HEALTH

Pfizer acquires low-dose aspirin brand in Poland

BY Michael Johnsen

NEW YORK — Pfizer on Monday announced that a wholly-owned Polish subsidiary of Pfizer has acquired the rights to Polocard, a low-dose aspirin (acidum acetylsalicylicum), and the leading over-the-counter brand for heart attack prevention in Poland, from ZF Polpharma SA.

"Polocard is a top OTC brand in Poland, and its acquisition will enhance our Consumer Healthcare portfolio and overall position in this key market," said Paul Sturman, president, Pfizer Consumer Healthcare. "We continue to focus on strategic opportunities that will expand our portfolio of leading brands, develop capabilities in high-growth categories and extend our global reach."

The acquisition of Polocard marks the latest of several investments by Pfizer in its Consumer Healthcare business over the last 24 months. Other notable transactions include the exclusive global license agreement with AstraZeneca for the OTC rights for Nexium (esomeprazole magnesium) and the acquisitions of Alacer, maker and distributor of Emergen-C products, one of the largest-selling branded Vitamin C lines in the United States, and Ferrosan’s Consumer Healthcare business, which broadened the unit’s dietary supplements portfolio as well as its geographic footprint in the Nordics, Russia and Central and Eastern Europe.

The financial terms of the Polocard deal were not disclosed.

 

 

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Study: Antivirals like Tamiflu, Relenza reduce deaths among children critically ill with the flu

BY Michael Johnsen

ELK GROVE VILLAGE, Ill. — Treatment of influenza with such antiviral medicines as Tamiflu and Relenza may improve survival rates in children, according to a study published on Nov. 25 in Pediatrics

Researchers from the California Department of Public Health analyzed data abstracted from medical records to characterize the outcomes of pediatric patients hospitalized with the flu between April 3, 2009 and September 30, 2012. 

Researchers reviewed the case of 784 children hospitalized by the flu. They found that cases of patients who had antiviral treatment initiated earlier in their illness were less likely to die. 

"Prompt treatment with [antivirals] may improve survival of children critically ill with influenza," the researchers concluded. "Recent decreased frequency of [antiviral] treatment of influenza may be placing untreated critically ill children at an increased risk of death."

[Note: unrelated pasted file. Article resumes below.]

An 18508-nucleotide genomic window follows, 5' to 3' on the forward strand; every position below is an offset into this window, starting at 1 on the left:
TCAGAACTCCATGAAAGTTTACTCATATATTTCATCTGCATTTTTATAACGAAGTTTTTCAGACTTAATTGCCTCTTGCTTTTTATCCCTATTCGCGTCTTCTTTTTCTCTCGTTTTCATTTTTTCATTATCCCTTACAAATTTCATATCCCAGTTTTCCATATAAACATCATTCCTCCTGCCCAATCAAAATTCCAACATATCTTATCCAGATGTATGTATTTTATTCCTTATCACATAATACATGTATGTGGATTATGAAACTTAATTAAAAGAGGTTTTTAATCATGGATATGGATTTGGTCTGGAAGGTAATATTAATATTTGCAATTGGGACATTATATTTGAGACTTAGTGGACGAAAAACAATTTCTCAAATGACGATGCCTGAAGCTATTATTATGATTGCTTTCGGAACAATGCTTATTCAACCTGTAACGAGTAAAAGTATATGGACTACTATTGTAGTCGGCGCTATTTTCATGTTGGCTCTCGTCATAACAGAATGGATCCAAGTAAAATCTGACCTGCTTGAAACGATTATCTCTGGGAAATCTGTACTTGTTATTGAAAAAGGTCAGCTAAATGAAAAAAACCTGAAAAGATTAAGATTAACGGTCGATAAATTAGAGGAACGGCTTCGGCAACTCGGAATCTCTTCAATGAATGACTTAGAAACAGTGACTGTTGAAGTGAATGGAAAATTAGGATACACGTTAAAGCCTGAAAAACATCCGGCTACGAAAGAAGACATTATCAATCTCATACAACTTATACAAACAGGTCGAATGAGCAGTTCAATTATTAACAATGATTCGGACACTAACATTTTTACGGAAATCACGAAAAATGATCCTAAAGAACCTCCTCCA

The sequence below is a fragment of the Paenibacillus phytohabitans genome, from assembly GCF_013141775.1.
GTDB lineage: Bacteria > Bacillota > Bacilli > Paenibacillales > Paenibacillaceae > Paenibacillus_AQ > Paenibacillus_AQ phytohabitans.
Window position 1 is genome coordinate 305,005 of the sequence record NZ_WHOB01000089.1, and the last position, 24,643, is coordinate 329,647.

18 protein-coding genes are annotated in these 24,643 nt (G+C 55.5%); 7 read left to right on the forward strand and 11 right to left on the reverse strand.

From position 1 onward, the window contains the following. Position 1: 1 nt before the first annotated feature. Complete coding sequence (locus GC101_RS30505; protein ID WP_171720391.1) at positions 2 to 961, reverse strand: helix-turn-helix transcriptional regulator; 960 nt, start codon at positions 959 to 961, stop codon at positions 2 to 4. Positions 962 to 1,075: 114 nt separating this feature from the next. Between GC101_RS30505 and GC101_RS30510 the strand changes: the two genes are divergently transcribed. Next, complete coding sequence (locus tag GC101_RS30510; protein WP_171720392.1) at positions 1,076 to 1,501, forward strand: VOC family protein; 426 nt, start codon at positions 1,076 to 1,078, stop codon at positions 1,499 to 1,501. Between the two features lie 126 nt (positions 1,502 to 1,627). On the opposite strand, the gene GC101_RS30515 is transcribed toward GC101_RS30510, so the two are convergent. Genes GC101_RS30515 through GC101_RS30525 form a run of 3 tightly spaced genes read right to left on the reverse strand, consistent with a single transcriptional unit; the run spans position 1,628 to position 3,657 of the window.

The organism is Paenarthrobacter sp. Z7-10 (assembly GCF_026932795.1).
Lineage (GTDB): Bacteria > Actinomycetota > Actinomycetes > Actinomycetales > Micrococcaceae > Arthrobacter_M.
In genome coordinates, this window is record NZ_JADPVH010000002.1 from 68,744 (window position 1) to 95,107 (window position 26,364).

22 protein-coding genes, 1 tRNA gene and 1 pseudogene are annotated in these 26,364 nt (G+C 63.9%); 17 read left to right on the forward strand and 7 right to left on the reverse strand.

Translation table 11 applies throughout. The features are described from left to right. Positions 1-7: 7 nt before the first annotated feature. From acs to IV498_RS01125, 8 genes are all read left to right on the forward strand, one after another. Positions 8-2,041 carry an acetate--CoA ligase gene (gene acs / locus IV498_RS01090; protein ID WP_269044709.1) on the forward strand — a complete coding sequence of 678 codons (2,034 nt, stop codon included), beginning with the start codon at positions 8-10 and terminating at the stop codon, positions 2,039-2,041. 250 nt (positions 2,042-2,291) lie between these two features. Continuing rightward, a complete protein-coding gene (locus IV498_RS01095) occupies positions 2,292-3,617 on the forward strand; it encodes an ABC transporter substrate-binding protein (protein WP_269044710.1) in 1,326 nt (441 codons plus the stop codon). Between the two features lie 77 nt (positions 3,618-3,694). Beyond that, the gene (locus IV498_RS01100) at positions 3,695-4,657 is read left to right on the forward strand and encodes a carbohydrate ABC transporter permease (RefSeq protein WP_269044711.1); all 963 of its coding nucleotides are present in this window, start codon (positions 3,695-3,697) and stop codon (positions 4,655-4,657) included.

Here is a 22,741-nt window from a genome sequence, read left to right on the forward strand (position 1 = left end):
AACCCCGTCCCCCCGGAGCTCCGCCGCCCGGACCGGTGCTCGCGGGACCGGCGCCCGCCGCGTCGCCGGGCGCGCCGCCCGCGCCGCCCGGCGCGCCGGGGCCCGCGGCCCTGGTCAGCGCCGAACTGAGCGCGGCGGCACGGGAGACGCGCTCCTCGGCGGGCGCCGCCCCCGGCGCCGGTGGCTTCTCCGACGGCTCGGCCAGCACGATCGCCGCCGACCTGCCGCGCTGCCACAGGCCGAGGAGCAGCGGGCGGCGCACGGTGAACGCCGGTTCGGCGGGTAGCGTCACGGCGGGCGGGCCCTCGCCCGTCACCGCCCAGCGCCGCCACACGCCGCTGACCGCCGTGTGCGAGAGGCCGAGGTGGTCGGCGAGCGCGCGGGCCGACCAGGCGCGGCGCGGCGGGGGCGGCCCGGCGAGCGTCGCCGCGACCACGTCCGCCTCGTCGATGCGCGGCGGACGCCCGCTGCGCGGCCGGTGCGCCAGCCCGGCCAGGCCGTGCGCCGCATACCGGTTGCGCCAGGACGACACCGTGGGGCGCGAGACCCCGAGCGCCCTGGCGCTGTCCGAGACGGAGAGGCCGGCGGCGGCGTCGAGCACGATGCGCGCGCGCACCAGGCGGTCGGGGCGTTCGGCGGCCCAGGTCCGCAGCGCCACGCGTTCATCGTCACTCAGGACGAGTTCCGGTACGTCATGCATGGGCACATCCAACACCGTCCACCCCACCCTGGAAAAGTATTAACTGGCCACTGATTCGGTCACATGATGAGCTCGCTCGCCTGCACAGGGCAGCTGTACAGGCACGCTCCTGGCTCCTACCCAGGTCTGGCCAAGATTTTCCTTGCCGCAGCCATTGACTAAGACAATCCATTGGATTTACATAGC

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Researchers correlate increased heart risk to high-sodium medicines

BY Michael Johnsen

LONDON — Researchers at the University of Dundee and University College London on Wednesday found that taking the maximum daily dose of some medicines would exceed the recommended daily limits for sodium, without any additional dietary intake and potentially become an added risk factor for heart disease.

They say the public "should be warned about the potential dangers of high sodium intake from prescribed medicines" and that sodium-containing formulations "should be prescribed with caution only if the perceived benefits outweigh the risks."

According to the researchers, many commonly prescribed medicines have sodium added to improve their absorption into the body.

They also call for the sodium content of medicines to be clearly labelled in the same way as foods are labelled.

Overall, the researchers found that patients taking the sodium-containing effervescent, dispersible and soluble medications had a 16% increased risk of a heart attack, stroke or vascular death compared with other patients taking the non-sodium versions of those exact medications, the researchers noted. Patients taking the sodium-containing drugs also were seven times more likely to develop high blood pressure, and overall death rates also were 28% higher in this group. 

The team, led by Jacob George, senior clinical lecturer and honorary consultant in clinical pharmacology at the University of Dundee, compared the risk of cardiovascular events (non-fatal heart attack, non-fatal stoke, or vascular death) in patients taking sodium-containing effervescent, dispersible and soluble medications with those taking non-sodium versions of the same drugs between 1987 and 2010.

More than 1.2 million U.K. patients were tracked for an average of just over seven years. During this time, more than 61,000 incident cardiovascular events occurred.

Factors likely to affect the results — such as body mass index, smoking, alcohol intake, history of various chronic illnesses and use of certain other medications —were taken into account, the researchers reported. 

The authors acknowledged that there is still some controversy regarding the relation between dietary sodium and cardiovascular events, but say their findings "are potentially of public health importance." 

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